Building culturally competent organisations
Who Leads the kaupapa?
Pākehā shouldn't be in charge of leading diversity, equity, and inclusion programs.
And, yes, I recognise the irony in my saying this.
Me, the person that coaches organisations about diversity, equity and inclusion.
But if you ever work with me, you'll discover that I always state to speak with those who have that lived experience. And that is because unless you have lived experience, you cannot speak on behalf of one who does.
Until you have lived experience, you cannot fully appreciate each of the intersecting inequities another person may face.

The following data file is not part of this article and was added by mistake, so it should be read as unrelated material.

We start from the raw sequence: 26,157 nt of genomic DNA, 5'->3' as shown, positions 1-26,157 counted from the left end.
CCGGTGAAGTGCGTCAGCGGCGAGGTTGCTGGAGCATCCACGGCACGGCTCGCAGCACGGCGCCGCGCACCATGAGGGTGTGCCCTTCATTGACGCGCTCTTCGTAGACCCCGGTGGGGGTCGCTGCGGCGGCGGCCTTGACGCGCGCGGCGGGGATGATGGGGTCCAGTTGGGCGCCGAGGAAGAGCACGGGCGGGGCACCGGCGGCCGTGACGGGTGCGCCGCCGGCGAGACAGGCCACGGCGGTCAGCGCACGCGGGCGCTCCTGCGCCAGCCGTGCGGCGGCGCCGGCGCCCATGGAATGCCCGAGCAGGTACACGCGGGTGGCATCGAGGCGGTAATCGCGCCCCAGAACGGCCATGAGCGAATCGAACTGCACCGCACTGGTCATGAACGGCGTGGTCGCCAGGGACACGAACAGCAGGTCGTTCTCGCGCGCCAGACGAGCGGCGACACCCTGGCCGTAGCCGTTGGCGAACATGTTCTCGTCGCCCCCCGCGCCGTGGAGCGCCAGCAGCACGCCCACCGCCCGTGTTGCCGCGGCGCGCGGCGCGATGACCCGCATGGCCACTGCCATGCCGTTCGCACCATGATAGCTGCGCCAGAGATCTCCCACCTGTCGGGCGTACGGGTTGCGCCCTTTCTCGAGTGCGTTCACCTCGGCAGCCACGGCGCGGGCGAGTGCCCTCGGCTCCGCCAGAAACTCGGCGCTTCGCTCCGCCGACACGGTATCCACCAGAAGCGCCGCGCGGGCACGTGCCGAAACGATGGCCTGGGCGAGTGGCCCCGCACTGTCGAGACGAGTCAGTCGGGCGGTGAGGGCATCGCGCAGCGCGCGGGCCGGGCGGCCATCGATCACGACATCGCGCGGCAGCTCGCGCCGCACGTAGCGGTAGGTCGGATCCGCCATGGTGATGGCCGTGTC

Fact. The second you change the narrative from white person, the world becomes less inclusive and more inequitable.
Fact. A white person will navigate the world easier than a person of colour.
Fact. An able-bodied person will navigate the world easier than a person with a disability.
Fact. A hetero-normative (straight person, living life as the gender assigned at birth) will navigate the world easier than a person from the rainbow community.
Just because someone may understand this, does not qualify them to lead DE&I.
Don't put a person without that experience of marginalisation, in charge of leading the kaupapa.
By committing to decolonisation and building your cultural competency, you can help to make spaces safer for those people with lived experience to attain equity.
Holding space for them is often the first place to start.